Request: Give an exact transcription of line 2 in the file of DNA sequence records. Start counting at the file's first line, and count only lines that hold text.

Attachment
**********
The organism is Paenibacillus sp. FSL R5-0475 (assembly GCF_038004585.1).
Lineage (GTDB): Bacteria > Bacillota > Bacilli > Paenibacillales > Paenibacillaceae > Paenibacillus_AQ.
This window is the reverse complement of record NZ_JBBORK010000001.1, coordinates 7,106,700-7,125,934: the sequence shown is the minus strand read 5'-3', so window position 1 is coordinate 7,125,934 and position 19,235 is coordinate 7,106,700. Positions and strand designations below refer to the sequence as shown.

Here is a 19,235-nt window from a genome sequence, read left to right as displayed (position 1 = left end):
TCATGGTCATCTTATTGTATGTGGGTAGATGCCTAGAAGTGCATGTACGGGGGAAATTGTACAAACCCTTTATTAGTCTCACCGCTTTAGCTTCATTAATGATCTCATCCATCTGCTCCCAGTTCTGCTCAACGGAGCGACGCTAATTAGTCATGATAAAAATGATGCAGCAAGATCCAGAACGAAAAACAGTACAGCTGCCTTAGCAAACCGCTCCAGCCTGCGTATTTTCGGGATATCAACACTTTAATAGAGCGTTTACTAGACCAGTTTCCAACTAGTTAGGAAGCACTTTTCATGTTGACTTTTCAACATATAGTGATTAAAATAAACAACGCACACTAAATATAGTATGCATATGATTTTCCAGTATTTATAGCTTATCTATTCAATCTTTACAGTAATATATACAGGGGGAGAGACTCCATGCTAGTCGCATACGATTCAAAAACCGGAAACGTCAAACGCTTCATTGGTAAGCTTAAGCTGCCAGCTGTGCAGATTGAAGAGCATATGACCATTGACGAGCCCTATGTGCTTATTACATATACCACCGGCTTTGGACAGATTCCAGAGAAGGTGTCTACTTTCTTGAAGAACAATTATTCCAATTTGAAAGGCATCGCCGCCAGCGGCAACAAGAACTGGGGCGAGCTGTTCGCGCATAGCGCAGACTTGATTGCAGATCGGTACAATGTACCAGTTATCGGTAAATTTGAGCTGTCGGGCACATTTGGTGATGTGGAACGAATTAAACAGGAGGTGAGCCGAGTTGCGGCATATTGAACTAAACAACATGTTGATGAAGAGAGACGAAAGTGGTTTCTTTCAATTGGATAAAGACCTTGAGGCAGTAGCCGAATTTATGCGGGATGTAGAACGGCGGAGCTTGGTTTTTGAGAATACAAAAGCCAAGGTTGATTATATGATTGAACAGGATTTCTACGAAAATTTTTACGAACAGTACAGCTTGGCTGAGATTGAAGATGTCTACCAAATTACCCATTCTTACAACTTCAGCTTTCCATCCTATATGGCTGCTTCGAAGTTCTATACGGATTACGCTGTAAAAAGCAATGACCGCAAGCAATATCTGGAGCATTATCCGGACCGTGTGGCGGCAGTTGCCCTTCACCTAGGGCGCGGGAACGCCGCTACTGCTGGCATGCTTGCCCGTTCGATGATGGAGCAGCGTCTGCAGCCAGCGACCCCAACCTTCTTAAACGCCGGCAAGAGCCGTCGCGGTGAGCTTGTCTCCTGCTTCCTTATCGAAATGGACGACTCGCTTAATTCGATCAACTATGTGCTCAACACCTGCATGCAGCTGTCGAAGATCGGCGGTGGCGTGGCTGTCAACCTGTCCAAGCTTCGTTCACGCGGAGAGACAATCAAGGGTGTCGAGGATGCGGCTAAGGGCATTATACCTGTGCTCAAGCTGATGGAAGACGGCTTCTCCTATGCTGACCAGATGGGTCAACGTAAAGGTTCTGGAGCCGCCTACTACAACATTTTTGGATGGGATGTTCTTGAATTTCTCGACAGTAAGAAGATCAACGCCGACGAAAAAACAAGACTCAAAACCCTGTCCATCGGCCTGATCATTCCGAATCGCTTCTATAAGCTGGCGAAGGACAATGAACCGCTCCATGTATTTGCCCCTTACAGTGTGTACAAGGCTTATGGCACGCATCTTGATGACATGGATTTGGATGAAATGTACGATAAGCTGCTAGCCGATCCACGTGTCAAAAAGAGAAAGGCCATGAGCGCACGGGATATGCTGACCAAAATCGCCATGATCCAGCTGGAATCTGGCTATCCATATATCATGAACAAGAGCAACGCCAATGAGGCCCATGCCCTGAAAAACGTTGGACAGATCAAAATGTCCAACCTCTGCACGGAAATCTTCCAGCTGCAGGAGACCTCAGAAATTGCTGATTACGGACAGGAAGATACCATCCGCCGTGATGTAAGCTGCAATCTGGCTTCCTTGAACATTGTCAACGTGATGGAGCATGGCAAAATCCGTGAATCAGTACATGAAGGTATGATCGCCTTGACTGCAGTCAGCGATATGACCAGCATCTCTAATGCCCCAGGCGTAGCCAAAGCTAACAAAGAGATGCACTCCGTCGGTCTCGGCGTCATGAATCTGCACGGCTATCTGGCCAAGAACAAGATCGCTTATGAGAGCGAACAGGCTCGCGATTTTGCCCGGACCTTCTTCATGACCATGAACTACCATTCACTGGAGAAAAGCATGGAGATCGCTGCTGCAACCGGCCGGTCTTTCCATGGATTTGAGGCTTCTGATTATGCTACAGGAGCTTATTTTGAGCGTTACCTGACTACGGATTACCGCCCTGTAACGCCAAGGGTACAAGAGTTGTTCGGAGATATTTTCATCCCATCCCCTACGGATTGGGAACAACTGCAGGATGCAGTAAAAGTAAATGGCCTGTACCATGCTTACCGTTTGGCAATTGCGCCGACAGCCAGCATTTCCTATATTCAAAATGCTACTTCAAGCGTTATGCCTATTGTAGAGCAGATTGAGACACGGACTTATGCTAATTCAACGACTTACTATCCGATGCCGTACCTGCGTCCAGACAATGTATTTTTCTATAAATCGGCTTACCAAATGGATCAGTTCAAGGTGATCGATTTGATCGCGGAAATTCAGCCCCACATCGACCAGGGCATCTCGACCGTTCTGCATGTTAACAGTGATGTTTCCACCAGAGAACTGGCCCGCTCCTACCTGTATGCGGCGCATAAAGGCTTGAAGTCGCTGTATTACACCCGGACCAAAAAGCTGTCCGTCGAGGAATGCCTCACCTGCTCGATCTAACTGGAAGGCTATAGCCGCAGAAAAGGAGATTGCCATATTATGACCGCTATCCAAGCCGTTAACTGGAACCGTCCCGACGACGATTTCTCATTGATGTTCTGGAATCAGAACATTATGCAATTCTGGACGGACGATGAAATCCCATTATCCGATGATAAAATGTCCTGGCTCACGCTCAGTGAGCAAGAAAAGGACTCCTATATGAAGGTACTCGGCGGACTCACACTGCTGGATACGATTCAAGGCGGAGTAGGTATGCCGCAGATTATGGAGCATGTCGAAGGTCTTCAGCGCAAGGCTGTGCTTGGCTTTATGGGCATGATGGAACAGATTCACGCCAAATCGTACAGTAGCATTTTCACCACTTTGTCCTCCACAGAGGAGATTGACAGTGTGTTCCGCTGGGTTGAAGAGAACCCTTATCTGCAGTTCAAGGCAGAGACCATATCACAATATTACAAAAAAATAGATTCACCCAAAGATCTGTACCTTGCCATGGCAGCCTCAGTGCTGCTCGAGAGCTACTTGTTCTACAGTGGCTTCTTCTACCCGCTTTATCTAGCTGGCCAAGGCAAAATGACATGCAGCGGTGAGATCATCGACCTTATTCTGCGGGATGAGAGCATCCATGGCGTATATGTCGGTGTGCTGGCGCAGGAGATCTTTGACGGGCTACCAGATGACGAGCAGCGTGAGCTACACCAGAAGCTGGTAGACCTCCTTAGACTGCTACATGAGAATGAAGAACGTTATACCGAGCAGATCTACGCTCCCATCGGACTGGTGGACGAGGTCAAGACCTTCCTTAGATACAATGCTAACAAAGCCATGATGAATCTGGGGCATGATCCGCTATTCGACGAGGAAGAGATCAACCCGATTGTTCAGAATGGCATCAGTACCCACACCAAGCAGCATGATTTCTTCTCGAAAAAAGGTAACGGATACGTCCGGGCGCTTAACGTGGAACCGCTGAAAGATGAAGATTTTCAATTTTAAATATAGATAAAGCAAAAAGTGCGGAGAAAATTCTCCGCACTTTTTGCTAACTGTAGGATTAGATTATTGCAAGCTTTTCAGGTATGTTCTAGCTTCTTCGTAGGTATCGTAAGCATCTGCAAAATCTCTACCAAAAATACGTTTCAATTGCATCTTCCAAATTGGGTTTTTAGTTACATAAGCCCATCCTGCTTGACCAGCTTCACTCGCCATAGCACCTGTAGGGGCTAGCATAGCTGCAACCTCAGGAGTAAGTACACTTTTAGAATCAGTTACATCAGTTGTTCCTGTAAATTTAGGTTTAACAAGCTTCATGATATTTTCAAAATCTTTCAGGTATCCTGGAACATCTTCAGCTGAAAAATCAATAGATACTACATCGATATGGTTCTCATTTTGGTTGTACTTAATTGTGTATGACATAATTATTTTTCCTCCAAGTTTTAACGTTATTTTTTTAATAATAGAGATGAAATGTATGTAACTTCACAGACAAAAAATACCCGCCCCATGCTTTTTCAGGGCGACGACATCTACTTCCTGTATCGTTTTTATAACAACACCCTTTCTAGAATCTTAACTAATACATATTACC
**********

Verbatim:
Lineage (GTDB): Bacteria > Bacillota > Bacilli > Paenibacillales > Paenibacillaceae > Paenibacillus_AQ.